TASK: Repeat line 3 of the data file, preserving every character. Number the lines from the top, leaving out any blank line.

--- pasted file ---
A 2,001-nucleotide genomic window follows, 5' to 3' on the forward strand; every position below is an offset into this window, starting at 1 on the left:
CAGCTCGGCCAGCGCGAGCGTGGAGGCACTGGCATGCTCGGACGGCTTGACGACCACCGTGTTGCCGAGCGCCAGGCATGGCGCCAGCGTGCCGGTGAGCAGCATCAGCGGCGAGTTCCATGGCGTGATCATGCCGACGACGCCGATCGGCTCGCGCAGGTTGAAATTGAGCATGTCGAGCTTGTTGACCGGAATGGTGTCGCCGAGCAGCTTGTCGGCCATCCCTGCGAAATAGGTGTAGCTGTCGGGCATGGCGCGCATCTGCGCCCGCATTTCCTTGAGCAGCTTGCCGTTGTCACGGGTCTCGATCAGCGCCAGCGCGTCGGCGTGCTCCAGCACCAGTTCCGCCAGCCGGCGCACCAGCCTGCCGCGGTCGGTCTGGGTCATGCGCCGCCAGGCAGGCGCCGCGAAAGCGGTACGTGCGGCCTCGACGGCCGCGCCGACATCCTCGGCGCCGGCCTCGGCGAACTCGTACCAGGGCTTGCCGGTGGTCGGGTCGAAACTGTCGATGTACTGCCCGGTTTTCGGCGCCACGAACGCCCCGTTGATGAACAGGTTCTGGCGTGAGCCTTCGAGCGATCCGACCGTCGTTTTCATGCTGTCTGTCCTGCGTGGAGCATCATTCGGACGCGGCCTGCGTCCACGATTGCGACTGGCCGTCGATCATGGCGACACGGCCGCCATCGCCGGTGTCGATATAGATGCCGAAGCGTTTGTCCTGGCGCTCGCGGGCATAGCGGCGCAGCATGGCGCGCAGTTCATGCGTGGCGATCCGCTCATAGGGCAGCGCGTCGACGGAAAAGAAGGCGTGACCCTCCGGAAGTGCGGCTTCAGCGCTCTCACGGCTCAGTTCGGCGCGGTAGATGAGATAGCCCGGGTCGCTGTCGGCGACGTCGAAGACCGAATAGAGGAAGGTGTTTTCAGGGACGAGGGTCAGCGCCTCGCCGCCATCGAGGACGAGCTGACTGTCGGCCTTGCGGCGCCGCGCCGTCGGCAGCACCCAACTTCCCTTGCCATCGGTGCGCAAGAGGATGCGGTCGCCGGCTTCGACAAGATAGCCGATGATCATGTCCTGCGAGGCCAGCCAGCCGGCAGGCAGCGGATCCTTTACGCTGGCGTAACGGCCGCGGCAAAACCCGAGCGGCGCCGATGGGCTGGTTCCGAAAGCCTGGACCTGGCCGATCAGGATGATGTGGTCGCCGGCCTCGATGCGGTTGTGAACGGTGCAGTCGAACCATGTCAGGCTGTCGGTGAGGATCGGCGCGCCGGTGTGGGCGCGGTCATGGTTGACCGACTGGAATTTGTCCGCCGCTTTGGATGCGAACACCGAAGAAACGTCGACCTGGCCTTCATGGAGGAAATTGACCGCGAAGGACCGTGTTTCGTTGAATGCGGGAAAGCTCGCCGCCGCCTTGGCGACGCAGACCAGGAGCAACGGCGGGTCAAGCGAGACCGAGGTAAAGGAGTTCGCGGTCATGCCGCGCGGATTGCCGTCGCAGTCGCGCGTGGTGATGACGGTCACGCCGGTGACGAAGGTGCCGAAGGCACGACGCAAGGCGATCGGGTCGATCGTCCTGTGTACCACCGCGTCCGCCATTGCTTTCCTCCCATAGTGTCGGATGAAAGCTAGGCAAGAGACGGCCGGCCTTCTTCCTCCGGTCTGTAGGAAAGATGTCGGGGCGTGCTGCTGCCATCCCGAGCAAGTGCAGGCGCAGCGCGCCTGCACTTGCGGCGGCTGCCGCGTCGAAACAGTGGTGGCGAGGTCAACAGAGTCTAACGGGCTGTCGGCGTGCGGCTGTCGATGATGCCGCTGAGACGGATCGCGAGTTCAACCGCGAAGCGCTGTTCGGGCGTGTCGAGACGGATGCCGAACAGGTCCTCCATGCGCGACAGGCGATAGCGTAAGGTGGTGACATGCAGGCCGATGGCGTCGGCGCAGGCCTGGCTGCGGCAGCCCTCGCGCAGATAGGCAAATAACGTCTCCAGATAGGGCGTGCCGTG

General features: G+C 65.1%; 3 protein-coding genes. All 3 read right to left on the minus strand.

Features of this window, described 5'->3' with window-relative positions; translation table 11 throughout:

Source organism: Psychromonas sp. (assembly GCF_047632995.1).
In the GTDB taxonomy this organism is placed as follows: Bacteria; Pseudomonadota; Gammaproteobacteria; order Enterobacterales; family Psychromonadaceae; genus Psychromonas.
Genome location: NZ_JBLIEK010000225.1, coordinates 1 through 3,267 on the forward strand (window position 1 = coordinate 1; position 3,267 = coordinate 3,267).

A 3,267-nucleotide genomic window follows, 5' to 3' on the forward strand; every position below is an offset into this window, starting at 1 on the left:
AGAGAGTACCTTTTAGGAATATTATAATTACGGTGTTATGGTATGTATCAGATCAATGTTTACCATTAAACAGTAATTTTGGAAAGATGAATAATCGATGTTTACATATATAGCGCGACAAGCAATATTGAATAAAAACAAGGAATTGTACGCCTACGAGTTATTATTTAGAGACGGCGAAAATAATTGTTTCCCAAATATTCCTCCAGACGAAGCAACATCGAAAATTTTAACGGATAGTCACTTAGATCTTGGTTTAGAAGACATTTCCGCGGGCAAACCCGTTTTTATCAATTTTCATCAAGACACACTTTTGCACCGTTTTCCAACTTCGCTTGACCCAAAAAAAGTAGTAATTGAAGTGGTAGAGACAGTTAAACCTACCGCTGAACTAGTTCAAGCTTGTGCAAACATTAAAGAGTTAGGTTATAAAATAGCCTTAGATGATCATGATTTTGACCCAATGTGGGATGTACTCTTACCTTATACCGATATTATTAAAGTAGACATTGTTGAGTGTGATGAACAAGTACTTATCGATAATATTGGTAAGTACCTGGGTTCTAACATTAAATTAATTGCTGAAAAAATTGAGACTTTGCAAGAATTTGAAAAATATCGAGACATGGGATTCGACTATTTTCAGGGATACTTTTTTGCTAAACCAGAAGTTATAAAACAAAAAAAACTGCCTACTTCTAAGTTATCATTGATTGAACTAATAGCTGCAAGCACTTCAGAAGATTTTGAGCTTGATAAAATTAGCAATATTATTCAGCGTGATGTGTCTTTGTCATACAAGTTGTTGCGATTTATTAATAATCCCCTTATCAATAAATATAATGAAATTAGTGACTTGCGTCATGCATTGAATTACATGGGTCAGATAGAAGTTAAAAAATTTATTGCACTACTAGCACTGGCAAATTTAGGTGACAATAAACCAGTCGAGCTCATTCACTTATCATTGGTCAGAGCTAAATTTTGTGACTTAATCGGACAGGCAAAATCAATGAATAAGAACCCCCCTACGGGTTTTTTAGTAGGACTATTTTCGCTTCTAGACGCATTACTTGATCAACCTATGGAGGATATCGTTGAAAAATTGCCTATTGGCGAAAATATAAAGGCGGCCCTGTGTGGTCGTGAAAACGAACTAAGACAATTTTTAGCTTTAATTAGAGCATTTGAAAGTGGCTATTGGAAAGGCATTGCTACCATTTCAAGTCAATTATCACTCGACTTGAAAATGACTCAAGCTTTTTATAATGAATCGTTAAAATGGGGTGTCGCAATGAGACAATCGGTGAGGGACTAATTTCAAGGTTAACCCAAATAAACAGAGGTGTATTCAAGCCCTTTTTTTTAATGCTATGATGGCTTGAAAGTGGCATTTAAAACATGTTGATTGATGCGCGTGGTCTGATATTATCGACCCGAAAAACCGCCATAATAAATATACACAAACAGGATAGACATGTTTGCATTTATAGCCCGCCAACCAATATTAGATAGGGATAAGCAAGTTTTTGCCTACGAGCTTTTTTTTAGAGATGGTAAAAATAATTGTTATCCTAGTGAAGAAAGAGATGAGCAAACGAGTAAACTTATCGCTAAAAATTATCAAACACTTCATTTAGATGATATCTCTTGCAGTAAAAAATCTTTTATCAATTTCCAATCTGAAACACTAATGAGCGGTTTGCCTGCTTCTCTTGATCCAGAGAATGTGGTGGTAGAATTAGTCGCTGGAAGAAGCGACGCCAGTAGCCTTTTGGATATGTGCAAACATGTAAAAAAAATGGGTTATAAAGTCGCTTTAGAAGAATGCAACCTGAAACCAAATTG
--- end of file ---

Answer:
General features: G+C 65.1%; 3 protein-coding genes. All 3 read right to left on the minus strand.